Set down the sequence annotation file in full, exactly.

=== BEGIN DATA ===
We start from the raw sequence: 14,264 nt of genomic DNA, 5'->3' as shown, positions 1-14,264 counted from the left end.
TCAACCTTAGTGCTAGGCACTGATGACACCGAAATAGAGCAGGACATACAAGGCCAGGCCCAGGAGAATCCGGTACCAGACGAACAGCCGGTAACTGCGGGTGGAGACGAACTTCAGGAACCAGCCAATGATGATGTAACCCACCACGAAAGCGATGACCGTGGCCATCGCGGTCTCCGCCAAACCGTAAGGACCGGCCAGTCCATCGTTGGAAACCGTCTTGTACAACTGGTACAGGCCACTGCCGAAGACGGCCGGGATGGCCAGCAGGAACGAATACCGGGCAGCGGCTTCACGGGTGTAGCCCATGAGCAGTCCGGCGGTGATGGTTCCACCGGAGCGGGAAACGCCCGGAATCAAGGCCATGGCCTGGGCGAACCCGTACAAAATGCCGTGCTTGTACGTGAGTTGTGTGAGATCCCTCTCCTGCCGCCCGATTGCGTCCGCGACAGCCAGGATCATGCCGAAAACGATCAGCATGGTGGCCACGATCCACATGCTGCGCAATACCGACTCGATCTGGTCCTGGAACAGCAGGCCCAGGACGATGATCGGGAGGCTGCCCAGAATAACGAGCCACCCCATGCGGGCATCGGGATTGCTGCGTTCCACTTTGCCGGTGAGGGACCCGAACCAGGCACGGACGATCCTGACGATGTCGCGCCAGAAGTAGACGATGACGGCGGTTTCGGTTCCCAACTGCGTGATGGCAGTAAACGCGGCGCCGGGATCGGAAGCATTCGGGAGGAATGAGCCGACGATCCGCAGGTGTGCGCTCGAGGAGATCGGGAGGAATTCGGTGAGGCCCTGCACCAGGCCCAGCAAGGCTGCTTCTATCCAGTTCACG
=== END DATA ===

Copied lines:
We start from the raw sequence: 14,264 nt of genomic DNA, 5'->3' as shown, positions 1-14,264 counted from the left end.
TCAACCTTAGTGCTAGGCACTGATGACACCGAAATAGAGCAGGACATACAAGGCCAGGCCCAGGAGAATCCGGTACCAGACGAACAGCCGGTAACTGCGGGTGGAGACGAACTTCAGGAACCAGCCAATGATGATGTAACCCACCACGAAAGCGATGACCGTGGCCATCGCGGTCTCCGCCAAACCGTAAGGACCGGCCAGTCCATCGTTGGAAACCGTCTTGTACAACTGGTACAGGCCACTGCCGAAGACGGCCGGGATGGCCAGCAGGAACGAATACCGGGCAGCGGCTTCACGGGTGTAGCCCATGAGCAGTCCGGCGGTGATGGTTCCACCGGAGCGGGAAACGCCCGGAATCAAGGCCATGGCCTGGGCGAACCCGTACAAAATGCCGTGCTTGTACGTGAGTTGTGTGAGATCCCTCTCCTGCCGCCCGATTGCGTCCGCGACAGCCAGGATCATGCCGAAAACGATCAGCATGGTGGCCACGATCCACATGCTGCGCAATACCGACTCGATCTGGTCCTGGAACAGCAGGCCCAGGACGATGATCGGGAGGCTGCCCAGAATAACGAGCCACCCCATGCGGGCATCGGGATTGCTGCGTTCCACTTTGCCGGTGAGGGACCCGAACCAGGCACGGACGATCCTGACGATGTCGCGCCAGAAGTAGACGATGACGGCGGTTTCGGTTCCCAACTGCGTGATGGCAGTAAACGCGGCGCCGGGATCGGAAGCATTCGGGAGGAATGAGCCGACGATCCGCAGGTGTGCGCTCGAGGAGATCGGGAGGAATTCGGTGAGGCCCTGCACCAGGCCCAGCAAGGCTGCTTCTATCCAGTTCACG